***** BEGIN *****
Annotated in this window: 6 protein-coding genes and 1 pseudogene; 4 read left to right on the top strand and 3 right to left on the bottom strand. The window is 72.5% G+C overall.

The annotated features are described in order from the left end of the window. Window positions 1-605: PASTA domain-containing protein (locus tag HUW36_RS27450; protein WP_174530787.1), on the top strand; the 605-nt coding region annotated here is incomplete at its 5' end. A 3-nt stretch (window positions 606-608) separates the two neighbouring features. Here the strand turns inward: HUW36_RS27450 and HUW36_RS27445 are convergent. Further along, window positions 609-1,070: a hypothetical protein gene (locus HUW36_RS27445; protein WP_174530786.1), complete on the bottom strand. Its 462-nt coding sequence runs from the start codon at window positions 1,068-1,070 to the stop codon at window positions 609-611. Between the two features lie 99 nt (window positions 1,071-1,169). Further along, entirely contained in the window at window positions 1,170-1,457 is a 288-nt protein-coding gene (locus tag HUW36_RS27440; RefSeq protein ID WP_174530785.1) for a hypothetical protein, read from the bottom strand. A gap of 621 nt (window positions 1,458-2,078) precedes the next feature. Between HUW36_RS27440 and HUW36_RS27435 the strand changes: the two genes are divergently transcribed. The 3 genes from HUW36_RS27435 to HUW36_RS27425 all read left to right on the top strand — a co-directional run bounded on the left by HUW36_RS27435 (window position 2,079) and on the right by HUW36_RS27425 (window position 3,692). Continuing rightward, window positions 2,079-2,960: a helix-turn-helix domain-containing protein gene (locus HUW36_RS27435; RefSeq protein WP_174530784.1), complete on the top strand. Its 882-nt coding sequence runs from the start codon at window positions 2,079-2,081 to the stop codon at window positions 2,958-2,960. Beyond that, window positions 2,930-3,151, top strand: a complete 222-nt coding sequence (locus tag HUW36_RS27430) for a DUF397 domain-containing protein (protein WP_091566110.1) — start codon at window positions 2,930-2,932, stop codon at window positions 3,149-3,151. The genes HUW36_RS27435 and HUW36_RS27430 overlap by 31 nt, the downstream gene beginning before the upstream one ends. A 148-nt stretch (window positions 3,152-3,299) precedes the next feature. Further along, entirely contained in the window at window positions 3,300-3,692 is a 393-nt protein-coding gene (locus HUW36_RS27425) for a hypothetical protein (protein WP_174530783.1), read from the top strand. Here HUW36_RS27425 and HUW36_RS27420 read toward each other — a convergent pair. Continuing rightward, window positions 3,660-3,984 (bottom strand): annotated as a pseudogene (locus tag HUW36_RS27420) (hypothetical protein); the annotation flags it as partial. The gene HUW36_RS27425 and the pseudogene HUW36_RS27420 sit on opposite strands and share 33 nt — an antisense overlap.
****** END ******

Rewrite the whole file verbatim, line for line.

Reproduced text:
Annotated in this window: 6 protein-coding genes and 1 pseudogene; 4 read left to right on the top strand and 3 right to left on the bottom strand. The window is 72.5% G+C overall.

The annotated features are described in order from the left end of the window. Window positions 1-605: PASTA domain-containing protein (locus tag HUW36_RS27450; protein WP_174530787.1), on the top strand; the 605-nt coding region annotated here is incomplete at its 5' end. A 3-nt stretch (window positions 606-608) separates the two neighbouring features. Here the strand turns inward: HUW36_RS27450 and HUW36_RS27445 are convergent. Further along, window positions 609-1,070: a hypothetical protein gene (locus HUW36_RS27445; protein WP_174530786.1), complete on the bottom strand. Its 462-nt coding sequence runs from the start codon at window positions 1,068-1,070 to the stop codon at window positions 609-611. Between the two features lie 99 nt (window positions 1,071-1,169). Further along, entirely contained in the window at window positions 1,170-1,457 is a 288-nt protein-coding gene (locus tag HUW36_RS27440; RefSeq protein ID WP_174530785.1) for a hypothetical protein, read from the bottom strand. A gap of 621 nt (window positions 1,458-2,078) precedes the next feature. Between HUW36_RS27440 and HUW36_RS27435 the strand changes: the two genes are divergently transcribed. The 3 genes from HUW36_RS27435 to HUW36_RS27425 all read left to right on the top strand — a co-directional run bounded on the left by HUW36_RS27435 (window position 2,079) and on the right by HUW36_RS27425 (window position 3,692). Continuing rightward, window positions 2,079-2,960: a helix-turn-helix domain-containing protein gene (locus HUW36_RS27435; RefSeq protein WP_174530784.1), complete on the top strand. Its 882-nt coding sequence runs from the start codon at window positions 2,079-2,081 to the stop codon at window positions 2,958-2,960. Beyond that, window positions 2,930-3,151, top strand: a complete 222-nt coding sequence (locus tag HUW36_RS27430) for a DUF397 domain-containing protein (protein WP_091566110.1) — start codon at window positions 2,930-2,932, stop codon at window positions 3,149-3,151. The genes HUW36_RS27435 and HUW36_RS27430 overlap by 31 nt, the downstream gene beginning before the upstream one ends. A 148-nt stretch (window positions 3,152-3,299) precedes the next feature. Further along, entirely contained in the window at window positions 3,300-3,692 is a 393-nt protein-coding gene (locus HUW36_RS27425) for a hypothetical protein (protein WP_174530783.1), read from the top strand. Here HUW36_RS27425 and HUW36_RS27420 read toward each other — a convergent pair. Continuing rightward, window positions 3,660-3,984 (bottom strand): annotated as a pseudogene (locus tag HUW36_RS27420) (hypothetical protein); the annotation flags it as partial. The gene HUW36_RS27425 and the pseudogene HUW36_RS27420 sit on opposite strands and share 33 nt — an antisense overlap.